To understand what's happening to walleye populations, it turns out you need to do more than just count fish.
"Walleye in these large lakes are being affected by large scale stressors like invasive species, climate change, so to understand and manage the population we need to understand what they're eating, what's eating them and how that's changing," said Minnesota Department of Natural Resources research scientist Gretchen Hansen.
Nine of the state's largest lakes are part of a new study that aims to gain a deeper understanding of how life works under the waves.
For decades the prevailing idea has been that to manage walleye, you monitor walleye populations and populations of fish they eat. But scientists now wish they'd been collecting more data about the basic food web.
"It's difficult, it's expensive and I think fisheries management traditionally focuses on the fish that they're managing," said Hansen. "This study came out of the idea we wish we had been doing this all along but it's better to start now than to not start at all and to anticipate the big changes that are going to keep coming."
Understanding who's eating whom in the mostly invisible underwater world of fish could help predict future changes in fish populations.
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On a gray, drizzly morning, Hansen wades near the shore of Leech Lake, leaning against the weight of a seine net. Large lake specialist Carl Pedersen is chest deep in the lake at the other end of the 100 foot net.
The net collects young fish that hatched this spring and are still in shallow water near shore. This sweep of the net finds a half dozen species including walleye, perch, shiner minnows and bass.
The DNR has collected fish here for years. It's part of the annual survey the DNR uses to help predict populations of gamefish.
The fish are counted, measured and weighed. The state has more than three decades of this data. But what they don't have is more detailed data about the food fish eat and the interaction among species.
Most of the young fish are returned to the lake, but Hansen puts a few in plastic bags in a cooler to send to a lab for stable isotope analysis. Scientists will analyze nitrogen and carbon atoms in the fish. As part of this new study, crews are also collecting every part of the food web from zooplankton to insects to adult fish for lab analysis.
That's important because when a lake changes in response to warming water or invasive species, fish might need to adapt to new food sources in order to survive.
Leech Lake is newly infested with zebra mussels and Hansen says the changes caused by a growing population of the invaders might force walleye to look for food near shore rather than in deeper water. They could face more competition from fish species already foraging near shore.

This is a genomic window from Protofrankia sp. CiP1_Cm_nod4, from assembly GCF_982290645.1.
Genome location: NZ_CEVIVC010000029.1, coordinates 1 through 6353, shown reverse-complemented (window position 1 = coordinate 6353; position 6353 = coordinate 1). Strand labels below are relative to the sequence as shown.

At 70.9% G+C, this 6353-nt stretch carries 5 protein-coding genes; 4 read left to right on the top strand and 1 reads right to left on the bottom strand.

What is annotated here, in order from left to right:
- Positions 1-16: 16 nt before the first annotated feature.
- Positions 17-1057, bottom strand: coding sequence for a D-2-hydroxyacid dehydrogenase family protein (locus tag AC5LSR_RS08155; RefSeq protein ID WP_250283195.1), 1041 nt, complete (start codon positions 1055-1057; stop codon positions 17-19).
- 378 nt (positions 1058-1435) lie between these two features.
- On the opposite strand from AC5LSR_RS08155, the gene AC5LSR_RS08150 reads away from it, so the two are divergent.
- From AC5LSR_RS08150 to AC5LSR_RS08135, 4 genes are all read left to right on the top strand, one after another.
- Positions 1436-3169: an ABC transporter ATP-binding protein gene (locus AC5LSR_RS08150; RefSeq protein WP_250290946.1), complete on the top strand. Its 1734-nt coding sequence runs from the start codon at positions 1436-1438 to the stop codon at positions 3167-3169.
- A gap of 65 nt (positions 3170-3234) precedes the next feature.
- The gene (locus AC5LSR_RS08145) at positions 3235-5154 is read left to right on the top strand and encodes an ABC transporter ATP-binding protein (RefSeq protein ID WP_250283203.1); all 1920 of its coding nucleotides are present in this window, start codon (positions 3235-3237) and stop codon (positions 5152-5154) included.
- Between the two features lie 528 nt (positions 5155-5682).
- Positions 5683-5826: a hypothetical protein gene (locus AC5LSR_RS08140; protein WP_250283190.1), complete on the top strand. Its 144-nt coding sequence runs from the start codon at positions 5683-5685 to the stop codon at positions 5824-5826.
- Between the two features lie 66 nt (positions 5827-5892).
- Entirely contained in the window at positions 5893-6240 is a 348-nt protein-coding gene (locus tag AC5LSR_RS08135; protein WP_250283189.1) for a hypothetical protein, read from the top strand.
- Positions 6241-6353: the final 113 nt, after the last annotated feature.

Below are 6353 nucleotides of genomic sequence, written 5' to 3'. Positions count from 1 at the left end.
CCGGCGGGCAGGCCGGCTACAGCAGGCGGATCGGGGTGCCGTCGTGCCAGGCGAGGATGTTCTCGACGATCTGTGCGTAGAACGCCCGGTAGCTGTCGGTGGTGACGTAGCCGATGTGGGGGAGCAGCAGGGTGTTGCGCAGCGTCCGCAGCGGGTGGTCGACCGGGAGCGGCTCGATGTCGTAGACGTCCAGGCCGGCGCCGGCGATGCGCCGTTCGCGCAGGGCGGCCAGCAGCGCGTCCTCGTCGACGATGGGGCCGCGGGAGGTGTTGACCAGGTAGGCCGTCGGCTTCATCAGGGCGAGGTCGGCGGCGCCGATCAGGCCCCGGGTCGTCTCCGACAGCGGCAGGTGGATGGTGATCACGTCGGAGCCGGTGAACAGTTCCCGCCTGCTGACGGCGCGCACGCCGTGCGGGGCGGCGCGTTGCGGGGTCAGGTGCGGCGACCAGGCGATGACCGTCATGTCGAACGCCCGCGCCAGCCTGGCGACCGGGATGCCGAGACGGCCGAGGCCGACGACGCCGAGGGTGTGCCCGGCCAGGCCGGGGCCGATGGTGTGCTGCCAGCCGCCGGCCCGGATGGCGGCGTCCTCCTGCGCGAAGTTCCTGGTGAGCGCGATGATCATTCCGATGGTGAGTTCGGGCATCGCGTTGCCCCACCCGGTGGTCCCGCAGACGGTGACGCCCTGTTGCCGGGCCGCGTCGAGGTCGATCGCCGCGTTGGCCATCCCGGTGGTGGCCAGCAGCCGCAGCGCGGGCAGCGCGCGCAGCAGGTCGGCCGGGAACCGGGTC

Warming water will make walleye grow faster, but only if they can find enough food to sustain the growth.
A recently published study Hansen worked on in Wisconsin found warming water reduced walleye population in some lakes but not others.
Bass thrive in warmer water and walleye didn't do as well in lakes with strong bass populations. But the study didn't answer the question of why that's happening.
This study of Minnesota lakes will begin trying to tease out some of the answers. As an example, Pedersen points to one of the many predator prey interactions that might change on Leech Lake. He says walleye eat a lot of perch and cisco, a fish that needs cold water to survive.
"If we have warmer temperatures and warmer climate up here that important prey species for those walleyes is going to be gone," said Pedersen, explaining the simple answer might be that walleye will just eat more perch if cisco disappear, but the reality is more complicated. "The ciscoes, they have a higher energy content than perch does so they can eat one cisco versus two perch and get the same energy content and if they have to work harder to find those food it might create greater stresses for them."
And stressed walleye are more susceptible to disease.
But this is just one tiny interaction in this complex food web. Throw in some zebra mussels that eat the zooplankton and the baby walleye the crew is netting today will lose a critical early food source. Will they adapt and find other food sources?
Hansen says not only is the lake food web complex, every lake is different. She expects to find some common factors among the nine lakes being studied, but water quality, competition for food among fish species and varied fish genetics might all play a role in the fate of walleye. And she knows answering one question will likely prompt a dozen more
For lake managers like Pedersen, any science that will help predict or even better understand changes is welcome.
"If things are going to change we might have to come up with new tools we haven't used before to manage the lake," said Pedersen who accepts the reality that for better or worse, Minnesota lakes will be different in the future.
"We can prepare the public and prepare the resort owners and the business owners that make their living off this lake," he said. "Until you get to that new equilibrium where it kind of all balances out and we get to the new normal."